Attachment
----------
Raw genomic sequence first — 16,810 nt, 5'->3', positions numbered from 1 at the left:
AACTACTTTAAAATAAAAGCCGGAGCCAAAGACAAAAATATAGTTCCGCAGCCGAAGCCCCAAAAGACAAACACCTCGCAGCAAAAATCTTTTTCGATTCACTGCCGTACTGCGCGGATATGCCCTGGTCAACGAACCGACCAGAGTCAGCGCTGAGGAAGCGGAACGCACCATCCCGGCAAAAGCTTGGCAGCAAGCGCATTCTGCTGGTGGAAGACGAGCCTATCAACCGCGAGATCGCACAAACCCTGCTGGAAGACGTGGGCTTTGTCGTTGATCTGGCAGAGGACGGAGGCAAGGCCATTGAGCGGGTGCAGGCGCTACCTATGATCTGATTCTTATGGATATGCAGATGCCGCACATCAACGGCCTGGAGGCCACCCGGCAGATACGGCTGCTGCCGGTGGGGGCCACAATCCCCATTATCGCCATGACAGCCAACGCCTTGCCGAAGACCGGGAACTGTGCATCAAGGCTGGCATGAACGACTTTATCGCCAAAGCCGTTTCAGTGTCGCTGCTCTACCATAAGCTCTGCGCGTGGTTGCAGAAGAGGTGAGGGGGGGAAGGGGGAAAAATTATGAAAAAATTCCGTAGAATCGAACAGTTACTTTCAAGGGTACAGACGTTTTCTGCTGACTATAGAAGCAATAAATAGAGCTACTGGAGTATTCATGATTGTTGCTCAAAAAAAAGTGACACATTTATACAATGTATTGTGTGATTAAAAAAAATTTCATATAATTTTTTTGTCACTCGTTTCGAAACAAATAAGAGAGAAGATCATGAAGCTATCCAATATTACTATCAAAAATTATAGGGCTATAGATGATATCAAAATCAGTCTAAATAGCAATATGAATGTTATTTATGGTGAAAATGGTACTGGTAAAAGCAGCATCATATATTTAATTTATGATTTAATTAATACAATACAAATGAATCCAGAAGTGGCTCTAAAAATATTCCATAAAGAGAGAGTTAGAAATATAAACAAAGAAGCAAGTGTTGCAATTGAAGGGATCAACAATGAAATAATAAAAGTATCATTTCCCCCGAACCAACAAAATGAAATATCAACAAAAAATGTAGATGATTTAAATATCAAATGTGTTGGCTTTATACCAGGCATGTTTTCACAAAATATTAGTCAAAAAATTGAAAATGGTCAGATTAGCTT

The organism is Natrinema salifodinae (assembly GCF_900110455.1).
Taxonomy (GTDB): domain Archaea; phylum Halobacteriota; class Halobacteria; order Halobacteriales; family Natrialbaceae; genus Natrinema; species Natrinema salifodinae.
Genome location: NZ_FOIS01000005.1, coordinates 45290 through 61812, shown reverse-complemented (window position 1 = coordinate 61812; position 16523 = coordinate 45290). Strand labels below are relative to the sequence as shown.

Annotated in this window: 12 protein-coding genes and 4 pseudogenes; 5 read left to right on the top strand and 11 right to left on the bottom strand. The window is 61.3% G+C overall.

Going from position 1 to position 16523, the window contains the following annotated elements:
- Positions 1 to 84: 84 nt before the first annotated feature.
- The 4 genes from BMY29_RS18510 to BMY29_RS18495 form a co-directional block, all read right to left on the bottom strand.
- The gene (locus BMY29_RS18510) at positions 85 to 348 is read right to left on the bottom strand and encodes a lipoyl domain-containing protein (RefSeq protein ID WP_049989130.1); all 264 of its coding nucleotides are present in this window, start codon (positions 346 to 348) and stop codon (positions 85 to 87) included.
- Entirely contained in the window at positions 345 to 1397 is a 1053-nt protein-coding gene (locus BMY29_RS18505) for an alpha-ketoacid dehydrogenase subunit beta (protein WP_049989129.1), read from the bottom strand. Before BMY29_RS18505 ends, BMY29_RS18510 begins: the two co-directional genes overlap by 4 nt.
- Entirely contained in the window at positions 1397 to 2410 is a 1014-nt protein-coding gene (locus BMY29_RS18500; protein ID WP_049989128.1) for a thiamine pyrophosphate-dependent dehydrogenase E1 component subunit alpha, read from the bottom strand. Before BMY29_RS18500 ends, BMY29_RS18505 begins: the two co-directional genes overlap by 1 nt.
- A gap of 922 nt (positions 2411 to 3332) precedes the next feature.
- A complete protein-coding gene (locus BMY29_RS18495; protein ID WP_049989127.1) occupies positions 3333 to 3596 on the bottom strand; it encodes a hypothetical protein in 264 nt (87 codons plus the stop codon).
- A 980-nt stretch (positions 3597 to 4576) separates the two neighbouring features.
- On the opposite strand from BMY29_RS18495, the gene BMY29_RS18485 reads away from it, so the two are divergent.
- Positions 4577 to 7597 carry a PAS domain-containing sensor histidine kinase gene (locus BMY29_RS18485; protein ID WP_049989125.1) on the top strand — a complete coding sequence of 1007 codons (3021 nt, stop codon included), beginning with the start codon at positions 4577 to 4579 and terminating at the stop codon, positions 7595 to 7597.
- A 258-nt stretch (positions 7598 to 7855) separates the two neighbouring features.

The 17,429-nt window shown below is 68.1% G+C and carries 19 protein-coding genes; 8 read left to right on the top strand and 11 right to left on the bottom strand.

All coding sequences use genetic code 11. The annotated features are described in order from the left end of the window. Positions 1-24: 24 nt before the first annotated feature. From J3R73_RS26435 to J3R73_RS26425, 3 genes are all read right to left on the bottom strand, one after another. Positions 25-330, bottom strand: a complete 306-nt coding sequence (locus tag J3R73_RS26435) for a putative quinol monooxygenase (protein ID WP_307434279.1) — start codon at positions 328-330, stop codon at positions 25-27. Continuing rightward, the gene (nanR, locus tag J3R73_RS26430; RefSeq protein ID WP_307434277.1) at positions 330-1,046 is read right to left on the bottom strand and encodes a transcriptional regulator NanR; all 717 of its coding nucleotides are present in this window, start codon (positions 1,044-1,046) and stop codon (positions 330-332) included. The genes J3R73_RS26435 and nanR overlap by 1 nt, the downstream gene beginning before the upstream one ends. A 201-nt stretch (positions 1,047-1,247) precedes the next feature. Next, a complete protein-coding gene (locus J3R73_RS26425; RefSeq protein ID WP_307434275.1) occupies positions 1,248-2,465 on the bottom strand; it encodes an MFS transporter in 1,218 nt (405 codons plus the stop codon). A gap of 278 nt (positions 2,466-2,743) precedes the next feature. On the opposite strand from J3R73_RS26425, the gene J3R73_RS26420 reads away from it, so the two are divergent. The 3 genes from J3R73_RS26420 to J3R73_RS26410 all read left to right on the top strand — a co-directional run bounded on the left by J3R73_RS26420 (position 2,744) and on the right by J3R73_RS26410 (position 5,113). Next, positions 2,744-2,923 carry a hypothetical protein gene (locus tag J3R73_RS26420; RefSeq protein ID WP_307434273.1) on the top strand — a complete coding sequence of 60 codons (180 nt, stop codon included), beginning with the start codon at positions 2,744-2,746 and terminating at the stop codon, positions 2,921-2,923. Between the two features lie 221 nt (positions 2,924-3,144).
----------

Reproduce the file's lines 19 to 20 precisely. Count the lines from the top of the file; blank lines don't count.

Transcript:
The 17,429-nt window shown below is 68.1% G+C and carries 19 protein-coding genes; 8 read left to right on the top strand and 11 right to left on the bottom strand.

All coding sequences use genetic code 11. The annotated features are described in order from the left end of the window. Positions 1-24: 24 nt before the first annotated feature. From J3R73_RS26435 to J3R73_RS26425, 3 genes are all read right to left on the bottom strand, one after another. Positions 25-330, bottom strand: a complete 306-nt coding sequence (locus tag J3R73_RS26435) for a putative quinol monooxygenase (protein ID WP_307434279.1) — start codon at positions 328-330, stop codon at positions 25-27. Continuing rightward, the gene (nanR, locus tag J3R73_RS26430; RefSeq protein ID WP_307434277.1) at positions 330-1,046 is read right to left on the bottom strand and encodes a transcriptional regulator NanR; all 717 of its coding nucleotides are present in this window, start codon (positions 1,044-1,046) and stop codon (positions 330-332) included. The genes J3R73_RS26435 and nanR overlap by 1 nt, the downstream gene beginning before the upstream one ends. A 201-nt stretch (positions 1,047-1,247) precedes the next feature. Next, a complete protein-coding gene (locus J3R73_RS26425; RefSeq protein ID WP_307434275.1) occupies positions 1,248-2,465 on the bottom strand; it encodes an MFS transporter in 1,218 nt (405 codons plus the stop codon). A gap of 278 nt (positions 2,466-2,743) precedes the next feature. On the opposite strand from J3R73_RS26425, the gene J3R73_RS26420 reads away from it, so the two are divergent. The 3 genes from J3R73_RS26420 to J3R73_RS26410 all read left to right on the top strand — a co-directional run bounded on the left by J3R73_RS26420 (position 2,744) and on the right by J3R73_RS26410 (position 5,113). Next, positions 2,744-2,923 carry a hypothetical protein gene (locus tag J3R73_RS26420; RefSeq protein ID WP_307434273.1) on the top strand — a complete coding sequence of 60 codons (180 nt, stop codon included), beginning with the start codon at positions 2,744-2,746 and terminating at the stop codon, positions 2,921-2,923. Between the two features lie 221 nt (positions 2,924-3,144).